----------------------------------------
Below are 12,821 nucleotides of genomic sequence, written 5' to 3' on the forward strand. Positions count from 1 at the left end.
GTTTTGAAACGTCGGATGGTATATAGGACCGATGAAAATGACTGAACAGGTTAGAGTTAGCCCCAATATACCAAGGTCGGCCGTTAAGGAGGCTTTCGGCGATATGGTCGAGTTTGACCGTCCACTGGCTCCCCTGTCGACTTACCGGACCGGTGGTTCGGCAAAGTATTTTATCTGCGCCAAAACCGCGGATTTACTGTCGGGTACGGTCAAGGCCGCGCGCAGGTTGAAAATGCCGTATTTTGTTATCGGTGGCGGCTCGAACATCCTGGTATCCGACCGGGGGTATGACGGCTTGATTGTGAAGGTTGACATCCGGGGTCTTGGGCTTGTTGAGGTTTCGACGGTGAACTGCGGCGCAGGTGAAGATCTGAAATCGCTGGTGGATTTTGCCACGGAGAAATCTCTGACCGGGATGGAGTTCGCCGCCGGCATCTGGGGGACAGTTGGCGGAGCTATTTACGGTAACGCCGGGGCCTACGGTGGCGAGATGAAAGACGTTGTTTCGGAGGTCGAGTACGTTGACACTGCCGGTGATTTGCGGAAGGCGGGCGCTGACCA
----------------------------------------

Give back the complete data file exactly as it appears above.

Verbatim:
Below are 12,821 nucleotides of genomic sequence, written 5' to 3' on the forward strand. Positions count from 1 at the left end.
GTTTTGAAACGTCGGATGGTATATAGGACCGATGAAAATGACTGAACAGGTTAGAGTTAGCCCCAATATACCAAGGTCGGCCGTTAAGGAGGCTTTCGGCGATATGGTCGAGTTTGACCGTCCACTGGCTCCCCTGTCGACTTACCGGACCGGTGGTTCGGCAAAGTATTTTATCTGCGCCAAAACCGCGGATTTACTGTCGGGTACGGTCAAGGCCGCGCGCAGGTTGAAAATGCCGTATTTTGTTATCGGTGGCGGCTCGAACATCCTGGTATCCGACCGGGGGTATGACGGCTTGATTGTGAAGGTTGACATCCGGGGTCTTGGGCTTGTTGAGGTTTCGACGGTGAACTGCGGCGCAGGTGAAGATCTGAAATCGCTGGTGGATTTTGCCACGGAGAAATCTCTGACCGGGATGGAGTTCGCCGCCGGCATCTGGGGGACAGTTGGCGGAGCTATTTACGGTAACGCCGGGGCCTACGGTGGCGAGATGAAAGACGTTGTTTCGGAGGTCGAGTACGTTGACACTGCCGGTGATTTGCGGAAGGCGGGCGCTGACCA